I realize my cynicism is apparent, but it’s because I’m in mourning. With the exception of perhaps Moneyball, it’s been a while since we’ve seen the kind of sports movie the 70s were very good at making. Instead of seeing the individual or outsider assimilated by the system, the sports movies of the 1970s pit them against each other. The Longest Yard is my favorite of these, and one of my favorite movies of all time: Burt Reynolds, cooler than he’s ever been as Paul Crewe, first defies professional sports and then professional imprisonment. We get the sense that Crewe finds more value and community in the psychos and weirdoes he’s coaching than the organized sports that made him famous.

Slap Shot might be even better, as besides being a very funny and foul movie, it’s essentially about the troubling relationship between players, owners, money, and communities. When Paul Newman’s minor-league hockey lifer Reggie Dunlop tells his team to beat the holy hell out of their opponents, it’s because he think he’s rebelling against the ownership who wants to sell the team. But when the team becomes a grand success, he’s actually just filling their coffers. Slap Shot also has the audacity to take aim at the fans, which extends the critique to the audience who watches it. You like this stuff?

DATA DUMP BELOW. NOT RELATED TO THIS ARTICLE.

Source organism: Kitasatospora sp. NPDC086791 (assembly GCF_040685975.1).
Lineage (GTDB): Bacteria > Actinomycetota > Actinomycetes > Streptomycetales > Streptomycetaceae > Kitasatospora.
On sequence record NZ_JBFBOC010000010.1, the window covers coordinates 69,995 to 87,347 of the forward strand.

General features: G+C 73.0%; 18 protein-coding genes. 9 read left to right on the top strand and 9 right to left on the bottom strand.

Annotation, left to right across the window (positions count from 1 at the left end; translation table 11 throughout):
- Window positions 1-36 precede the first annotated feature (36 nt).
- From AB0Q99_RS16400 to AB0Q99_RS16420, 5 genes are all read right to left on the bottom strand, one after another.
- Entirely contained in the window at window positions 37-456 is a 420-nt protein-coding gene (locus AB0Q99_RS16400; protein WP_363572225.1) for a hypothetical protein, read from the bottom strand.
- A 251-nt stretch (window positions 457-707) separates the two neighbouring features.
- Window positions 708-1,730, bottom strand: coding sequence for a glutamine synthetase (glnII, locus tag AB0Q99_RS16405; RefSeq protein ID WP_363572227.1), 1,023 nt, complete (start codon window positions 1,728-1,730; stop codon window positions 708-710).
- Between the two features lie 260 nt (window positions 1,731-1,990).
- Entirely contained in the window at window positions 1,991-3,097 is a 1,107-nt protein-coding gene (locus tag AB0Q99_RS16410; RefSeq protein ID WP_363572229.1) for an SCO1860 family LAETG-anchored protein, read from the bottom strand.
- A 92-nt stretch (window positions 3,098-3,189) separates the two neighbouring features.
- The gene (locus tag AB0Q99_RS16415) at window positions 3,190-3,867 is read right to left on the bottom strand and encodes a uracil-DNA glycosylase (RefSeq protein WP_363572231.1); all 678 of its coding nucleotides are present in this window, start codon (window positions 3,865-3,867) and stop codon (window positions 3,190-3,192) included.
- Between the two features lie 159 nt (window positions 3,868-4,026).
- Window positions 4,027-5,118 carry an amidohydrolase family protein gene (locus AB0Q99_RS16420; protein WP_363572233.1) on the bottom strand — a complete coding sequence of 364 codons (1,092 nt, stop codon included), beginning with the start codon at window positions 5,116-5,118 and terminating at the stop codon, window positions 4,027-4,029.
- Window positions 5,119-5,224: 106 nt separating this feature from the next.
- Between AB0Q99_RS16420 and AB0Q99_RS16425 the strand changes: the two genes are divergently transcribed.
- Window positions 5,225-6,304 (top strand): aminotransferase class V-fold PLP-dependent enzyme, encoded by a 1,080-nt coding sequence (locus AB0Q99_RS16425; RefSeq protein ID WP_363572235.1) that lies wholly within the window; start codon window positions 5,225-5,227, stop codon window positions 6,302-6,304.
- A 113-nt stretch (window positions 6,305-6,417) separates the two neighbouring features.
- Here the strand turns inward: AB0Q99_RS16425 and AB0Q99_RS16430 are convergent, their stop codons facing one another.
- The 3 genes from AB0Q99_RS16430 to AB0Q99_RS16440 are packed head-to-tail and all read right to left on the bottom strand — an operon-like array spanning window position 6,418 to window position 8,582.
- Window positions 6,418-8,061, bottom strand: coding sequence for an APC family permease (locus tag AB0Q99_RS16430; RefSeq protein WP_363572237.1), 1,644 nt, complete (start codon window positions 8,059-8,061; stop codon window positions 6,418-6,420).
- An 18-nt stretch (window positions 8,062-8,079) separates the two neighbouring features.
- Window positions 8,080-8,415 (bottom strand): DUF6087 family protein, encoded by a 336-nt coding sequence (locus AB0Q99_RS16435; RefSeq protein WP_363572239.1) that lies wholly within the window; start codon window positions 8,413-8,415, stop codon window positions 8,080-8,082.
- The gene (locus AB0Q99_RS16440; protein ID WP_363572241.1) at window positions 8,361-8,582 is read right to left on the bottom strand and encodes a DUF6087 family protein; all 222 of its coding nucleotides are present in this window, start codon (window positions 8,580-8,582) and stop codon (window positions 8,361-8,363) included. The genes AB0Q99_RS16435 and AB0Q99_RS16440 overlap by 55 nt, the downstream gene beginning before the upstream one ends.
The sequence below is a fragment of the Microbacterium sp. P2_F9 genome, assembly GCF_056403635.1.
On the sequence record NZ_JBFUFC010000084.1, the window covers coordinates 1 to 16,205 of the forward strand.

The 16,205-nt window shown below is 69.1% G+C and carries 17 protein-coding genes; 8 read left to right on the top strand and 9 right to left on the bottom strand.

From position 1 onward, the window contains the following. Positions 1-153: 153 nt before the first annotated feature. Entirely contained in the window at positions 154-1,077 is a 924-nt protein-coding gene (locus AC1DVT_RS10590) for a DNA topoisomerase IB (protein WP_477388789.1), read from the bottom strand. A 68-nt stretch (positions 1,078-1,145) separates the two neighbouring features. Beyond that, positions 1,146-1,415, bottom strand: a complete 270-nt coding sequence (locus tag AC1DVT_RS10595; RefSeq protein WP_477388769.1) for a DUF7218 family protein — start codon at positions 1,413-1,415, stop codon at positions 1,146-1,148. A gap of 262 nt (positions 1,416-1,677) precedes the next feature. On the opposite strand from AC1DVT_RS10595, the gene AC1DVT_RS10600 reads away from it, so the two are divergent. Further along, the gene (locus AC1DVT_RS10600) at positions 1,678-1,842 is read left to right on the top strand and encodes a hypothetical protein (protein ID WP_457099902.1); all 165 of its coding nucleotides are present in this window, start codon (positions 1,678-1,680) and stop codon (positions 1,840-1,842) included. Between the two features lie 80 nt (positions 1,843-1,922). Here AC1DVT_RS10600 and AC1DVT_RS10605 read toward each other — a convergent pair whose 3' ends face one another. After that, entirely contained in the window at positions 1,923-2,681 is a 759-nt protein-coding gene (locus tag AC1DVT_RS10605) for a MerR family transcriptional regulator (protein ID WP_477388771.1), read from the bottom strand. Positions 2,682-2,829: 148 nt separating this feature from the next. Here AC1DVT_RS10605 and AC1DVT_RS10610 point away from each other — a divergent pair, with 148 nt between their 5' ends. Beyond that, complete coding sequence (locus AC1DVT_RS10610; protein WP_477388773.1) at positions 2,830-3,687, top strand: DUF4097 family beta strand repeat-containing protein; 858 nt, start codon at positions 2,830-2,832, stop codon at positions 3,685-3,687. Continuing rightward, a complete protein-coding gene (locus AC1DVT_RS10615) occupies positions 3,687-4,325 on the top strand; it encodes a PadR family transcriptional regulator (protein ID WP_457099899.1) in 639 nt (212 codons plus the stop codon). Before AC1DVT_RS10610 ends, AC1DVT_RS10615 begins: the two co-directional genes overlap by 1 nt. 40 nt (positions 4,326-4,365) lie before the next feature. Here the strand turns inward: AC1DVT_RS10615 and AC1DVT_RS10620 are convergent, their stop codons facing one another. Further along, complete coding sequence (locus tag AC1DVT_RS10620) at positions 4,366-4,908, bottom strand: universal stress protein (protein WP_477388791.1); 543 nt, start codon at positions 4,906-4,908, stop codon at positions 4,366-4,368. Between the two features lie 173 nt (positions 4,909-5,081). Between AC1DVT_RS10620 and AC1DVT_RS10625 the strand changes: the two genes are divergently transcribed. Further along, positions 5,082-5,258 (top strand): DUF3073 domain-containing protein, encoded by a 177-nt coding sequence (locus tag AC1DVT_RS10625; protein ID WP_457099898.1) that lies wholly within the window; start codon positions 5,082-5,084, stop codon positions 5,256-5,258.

And yet, The Longest Yard and Slap Shot have a more intense love of sports than the Disney movies. As in Bull Durham, they’re usually filled with cynical lifers whose pure passion and love for the game keeps them going. A movie like North Dallas Forty wants to show how professional sports eats up and corrupts the players who live for it. The Bad News Bears does all this on the small scale of Little League, and I can’t think of a better representation of the distance between the “values” that sports are supposed to produce and the apparent joy of playing them. Even The Natural and Major League clashes players against the owners who want to sell them.